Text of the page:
Build your vocabulary with Merriam-Webster's Word of the Day! Each day a Merriam-Webster editor offers insight into a fascinating new word -- explaining its meaning, current use, and little-known details about its origin.
February 26th, 2015
Episode 119 of 758 episodes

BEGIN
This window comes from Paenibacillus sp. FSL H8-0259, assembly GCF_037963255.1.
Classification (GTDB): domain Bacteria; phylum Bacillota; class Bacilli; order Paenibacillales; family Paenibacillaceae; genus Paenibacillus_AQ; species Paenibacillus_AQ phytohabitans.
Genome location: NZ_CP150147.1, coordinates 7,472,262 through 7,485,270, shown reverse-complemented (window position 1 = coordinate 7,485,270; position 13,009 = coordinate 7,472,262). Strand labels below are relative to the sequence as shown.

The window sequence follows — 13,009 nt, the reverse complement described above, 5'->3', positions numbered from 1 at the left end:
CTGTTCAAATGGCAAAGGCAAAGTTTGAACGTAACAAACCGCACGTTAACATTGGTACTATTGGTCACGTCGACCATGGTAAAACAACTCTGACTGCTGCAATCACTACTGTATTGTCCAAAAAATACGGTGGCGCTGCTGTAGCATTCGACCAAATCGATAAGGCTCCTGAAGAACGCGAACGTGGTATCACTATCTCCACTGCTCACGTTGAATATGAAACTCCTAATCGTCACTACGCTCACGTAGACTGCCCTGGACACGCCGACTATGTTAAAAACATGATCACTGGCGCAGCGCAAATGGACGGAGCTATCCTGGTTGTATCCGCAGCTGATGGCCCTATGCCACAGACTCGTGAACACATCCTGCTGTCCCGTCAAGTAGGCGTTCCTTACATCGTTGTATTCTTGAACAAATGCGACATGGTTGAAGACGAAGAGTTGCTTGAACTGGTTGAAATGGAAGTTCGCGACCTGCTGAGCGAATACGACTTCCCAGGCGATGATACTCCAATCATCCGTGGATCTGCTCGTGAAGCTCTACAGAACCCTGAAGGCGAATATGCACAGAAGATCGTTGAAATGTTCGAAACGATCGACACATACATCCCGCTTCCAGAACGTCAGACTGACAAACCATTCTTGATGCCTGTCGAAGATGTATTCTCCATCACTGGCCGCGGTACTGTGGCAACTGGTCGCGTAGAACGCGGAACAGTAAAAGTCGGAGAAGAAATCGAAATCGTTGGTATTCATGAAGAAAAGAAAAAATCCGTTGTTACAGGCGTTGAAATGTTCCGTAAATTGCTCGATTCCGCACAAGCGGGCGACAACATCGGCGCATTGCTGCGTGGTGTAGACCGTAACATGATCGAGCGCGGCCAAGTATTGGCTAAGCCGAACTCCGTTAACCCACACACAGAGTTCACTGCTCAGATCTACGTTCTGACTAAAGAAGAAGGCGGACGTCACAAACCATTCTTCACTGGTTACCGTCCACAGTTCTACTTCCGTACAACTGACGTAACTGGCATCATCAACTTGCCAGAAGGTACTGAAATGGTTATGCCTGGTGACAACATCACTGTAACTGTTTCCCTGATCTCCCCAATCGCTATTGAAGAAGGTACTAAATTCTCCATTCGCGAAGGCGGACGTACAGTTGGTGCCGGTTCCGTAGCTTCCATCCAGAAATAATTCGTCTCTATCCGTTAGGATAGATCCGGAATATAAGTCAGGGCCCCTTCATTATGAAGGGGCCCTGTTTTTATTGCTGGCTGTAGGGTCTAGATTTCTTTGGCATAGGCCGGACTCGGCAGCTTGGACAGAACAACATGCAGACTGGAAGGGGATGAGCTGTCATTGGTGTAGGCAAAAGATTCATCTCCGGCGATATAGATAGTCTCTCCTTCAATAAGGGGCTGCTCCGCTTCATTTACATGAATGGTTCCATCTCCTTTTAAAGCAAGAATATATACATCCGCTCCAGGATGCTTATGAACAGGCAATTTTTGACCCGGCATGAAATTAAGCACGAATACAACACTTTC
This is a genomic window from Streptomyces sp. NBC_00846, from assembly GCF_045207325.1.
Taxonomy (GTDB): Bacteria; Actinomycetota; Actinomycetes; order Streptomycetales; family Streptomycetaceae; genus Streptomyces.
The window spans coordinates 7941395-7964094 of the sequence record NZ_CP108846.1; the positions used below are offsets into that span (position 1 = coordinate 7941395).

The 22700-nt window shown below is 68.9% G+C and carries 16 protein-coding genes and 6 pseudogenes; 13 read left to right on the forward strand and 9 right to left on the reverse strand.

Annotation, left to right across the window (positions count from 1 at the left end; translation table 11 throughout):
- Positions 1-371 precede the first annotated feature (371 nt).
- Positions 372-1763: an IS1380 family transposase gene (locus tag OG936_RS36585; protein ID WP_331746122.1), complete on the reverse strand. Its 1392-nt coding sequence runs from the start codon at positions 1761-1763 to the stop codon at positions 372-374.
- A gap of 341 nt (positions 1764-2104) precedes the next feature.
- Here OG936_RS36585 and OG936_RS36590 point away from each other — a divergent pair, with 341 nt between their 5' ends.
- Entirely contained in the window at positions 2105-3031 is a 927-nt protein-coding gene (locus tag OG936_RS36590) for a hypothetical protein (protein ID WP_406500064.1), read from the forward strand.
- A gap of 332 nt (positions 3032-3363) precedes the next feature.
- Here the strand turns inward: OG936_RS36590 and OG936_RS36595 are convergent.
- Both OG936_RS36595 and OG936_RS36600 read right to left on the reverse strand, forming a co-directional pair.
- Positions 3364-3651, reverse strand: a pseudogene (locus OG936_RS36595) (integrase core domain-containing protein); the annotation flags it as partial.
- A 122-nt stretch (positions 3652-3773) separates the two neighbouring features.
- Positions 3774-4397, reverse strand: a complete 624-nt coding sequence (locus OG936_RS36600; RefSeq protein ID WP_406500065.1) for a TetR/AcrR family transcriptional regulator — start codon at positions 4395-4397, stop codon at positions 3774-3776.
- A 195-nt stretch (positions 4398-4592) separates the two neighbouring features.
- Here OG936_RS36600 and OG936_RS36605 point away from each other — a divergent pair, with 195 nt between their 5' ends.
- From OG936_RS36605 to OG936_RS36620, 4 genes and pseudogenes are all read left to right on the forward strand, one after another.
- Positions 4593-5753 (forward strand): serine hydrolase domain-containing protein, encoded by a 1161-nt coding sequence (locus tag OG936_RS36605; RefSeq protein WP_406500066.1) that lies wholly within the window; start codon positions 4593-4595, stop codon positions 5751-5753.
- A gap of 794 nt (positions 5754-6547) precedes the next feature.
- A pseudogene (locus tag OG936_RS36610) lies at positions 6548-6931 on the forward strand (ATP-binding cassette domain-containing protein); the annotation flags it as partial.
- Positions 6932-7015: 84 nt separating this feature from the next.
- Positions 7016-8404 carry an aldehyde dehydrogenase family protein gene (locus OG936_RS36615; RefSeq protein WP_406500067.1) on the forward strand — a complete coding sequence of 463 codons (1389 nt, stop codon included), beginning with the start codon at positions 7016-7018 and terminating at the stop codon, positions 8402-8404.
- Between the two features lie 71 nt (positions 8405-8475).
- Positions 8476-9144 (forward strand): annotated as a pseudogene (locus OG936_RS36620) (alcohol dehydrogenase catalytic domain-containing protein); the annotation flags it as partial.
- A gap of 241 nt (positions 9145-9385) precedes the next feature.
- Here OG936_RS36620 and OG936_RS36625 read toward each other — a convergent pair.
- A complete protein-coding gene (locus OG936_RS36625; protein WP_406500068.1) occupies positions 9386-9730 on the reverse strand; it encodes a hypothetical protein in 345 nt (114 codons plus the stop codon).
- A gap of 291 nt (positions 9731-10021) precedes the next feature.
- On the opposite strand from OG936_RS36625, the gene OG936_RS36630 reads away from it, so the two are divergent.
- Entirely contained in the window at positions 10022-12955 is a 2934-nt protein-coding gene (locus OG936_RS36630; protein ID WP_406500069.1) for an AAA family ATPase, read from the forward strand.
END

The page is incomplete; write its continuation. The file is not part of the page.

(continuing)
Merriam-Webster's Word of the Day for February 26, 2015 is: captious \KAP-shuss\ adjective 1 : marked by an often ill-natured inclination to stress faults and raise objections 2 : calculated to confuse, entrap, or entangle in argument Examples: Befuddled by the captious question, the suspect broke down and confessed to the crime. "During the past 15 years Mr. Maxwell has established himself as one of the few sui generis voices in experimental theater, and like all truly original talents, he has been subject to varied and captious interpretations." Ben Brantley, New York Times, October 24, 2012 Did you know? If you suspect that captious is a relative of capture and captivate, you're right. All of those words are related to the Latin verb capere, which means "to take." The direct ancestor of captious is captio, a Latin offspring of capere, which literally means "a taking" but which was also used to mean "a deception" or "a sophistic argument." Arguments labeled "captious" are likely to capture you in a figurative sense; they often entrap through subtly deceptive reasoning or trifling points. A captious individual is one who you might also dub "hypercritical," the sort of carping, censorious critic only too ready to point out minor faults or raise objections on trivial grounds.